Bonds was a significantly better hitter than Mays.

  4. Old Gator - Jun 12, 2010 at 9:13 AM

    Barry, is that you?
    .
    But it’s true, enough lollygagging. Let’s dismiss the case and finally get around to forming that lynch mob.

  5. YANKEES1996 - Jun 12, 2010 at 11:54 AM

    I agree in partial to your comments but be careful your slant for Bonds is showing. Mark McGwire was given no benefit of the doubt anyone who follows baseball closely knew he was using roids, he just did not have the nerve to admit his mistakes in front of Congress. Mr. Bonds on the other hand just out and out lied to everyone about his steroid use. He said that he never knowingly used steroids and lets face it everyone including him, me and you know that is a complete falsehood. Professional athletes always know exactly what they are putting in their bodies especially athletes like Bonds who had been around the number of years he had been. The court case against him was built on the words of liars and people covering for other people and believe me those types of cases never come to the ending that the government wants. The word of one liar collapses and there goes the entire case. Your unobscured view of our legal system is awe inspiring but I can most certainly let you know that the criminals do not always get the punishments they so richly deserve, just ask O.J. Simpson. Afterall, it may say “with justice for all” but we don’t have a justice system we have a legal system.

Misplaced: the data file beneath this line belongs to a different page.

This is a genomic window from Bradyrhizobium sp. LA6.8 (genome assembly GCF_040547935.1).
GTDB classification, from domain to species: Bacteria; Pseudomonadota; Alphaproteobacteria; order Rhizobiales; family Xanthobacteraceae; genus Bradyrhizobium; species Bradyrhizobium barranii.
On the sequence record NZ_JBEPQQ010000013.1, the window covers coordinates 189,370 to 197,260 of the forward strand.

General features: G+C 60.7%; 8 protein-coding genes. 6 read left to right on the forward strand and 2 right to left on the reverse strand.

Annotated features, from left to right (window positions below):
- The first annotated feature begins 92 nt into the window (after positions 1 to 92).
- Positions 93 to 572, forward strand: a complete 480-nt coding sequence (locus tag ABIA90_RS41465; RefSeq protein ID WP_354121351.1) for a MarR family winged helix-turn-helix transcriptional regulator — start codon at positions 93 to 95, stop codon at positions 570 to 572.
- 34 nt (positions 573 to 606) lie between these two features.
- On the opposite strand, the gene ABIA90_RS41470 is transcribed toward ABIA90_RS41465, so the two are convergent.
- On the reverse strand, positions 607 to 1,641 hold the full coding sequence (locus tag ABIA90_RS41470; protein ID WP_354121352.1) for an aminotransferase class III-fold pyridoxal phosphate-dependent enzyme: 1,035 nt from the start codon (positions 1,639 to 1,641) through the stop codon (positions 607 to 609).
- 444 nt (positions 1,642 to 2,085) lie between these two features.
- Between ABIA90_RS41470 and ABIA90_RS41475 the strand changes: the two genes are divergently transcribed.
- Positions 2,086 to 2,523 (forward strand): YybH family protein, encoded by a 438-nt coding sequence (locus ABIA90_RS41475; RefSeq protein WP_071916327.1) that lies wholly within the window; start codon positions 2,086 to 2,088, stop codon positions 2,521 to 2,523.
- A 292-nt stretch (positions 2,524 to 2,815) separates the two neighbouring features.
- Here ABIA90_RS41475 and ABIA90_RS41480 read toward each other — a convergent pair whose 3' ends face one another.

6. Craig Calcaterra - Jun 12, 2010 at 12:04 PM

    I know Bonds did steroids. I presume he knew he did. I also presume that he attempted to lie to the grand jury about it.
    My issue is with the government’s fecklessness in charging and attempting to prove it. Go read the post I linked above (the long hyperlink that begins with “but it never seemed to me at all . . .” That’s my analysis of Bonds’ testimony from the grand jury and initial assessment of the indictment from a couple of years ago.
    It is abundantly clear to me that the government was careless as hell in trying to pin Bonds down. The reason for this is obvious: they didn’t care nearly as much about his testimony as they cared about the photo op of having him show up at the courthouse. It was ill-prepared and sloppy questioning that cannot and should not form the basis of a perjury charge. This is less a steroids point or a baseball point than it is a legal point, I’ll grant you. But it’s way more important than that in my mind.
    If they had Barry dead to rights on a lie and could prove it, great, go for it. But they don’t and they’ve known that for a couple of years. Nevertheless, the government is attempting to just halfass a criminal conviction of a citizen on largely political grounds, and I find that offensive and frightening.

  7. JudyJ - Jun 12, 2010 at 1:17 PM

    There are tooooooooo many other things the government can be working on rather than Barry Bonds and Roger Clemens. They have probably had their tax returns searched over and over and had clandestine calls late into the night by the Justice Department. Let’s move on.

Leave Comment

You must be logged in to leave a comment. Not a member? Register now!

Featured video

Do the Angels have any weaknesses?
Top 10 MLB Player Searches
  1. G. Stanton (3820)
  2. A. Rizzo (2509)
  3. R. Castillo (2469)
  4. B. Belt (2205)
  5. A. Pujols (2146)
  1. H. Ryu (2054)
  2. C. Young (2024)
  3. J. Hamilton (1963)
  4. C. Davis (1862)
  5. E. Gattis (1827)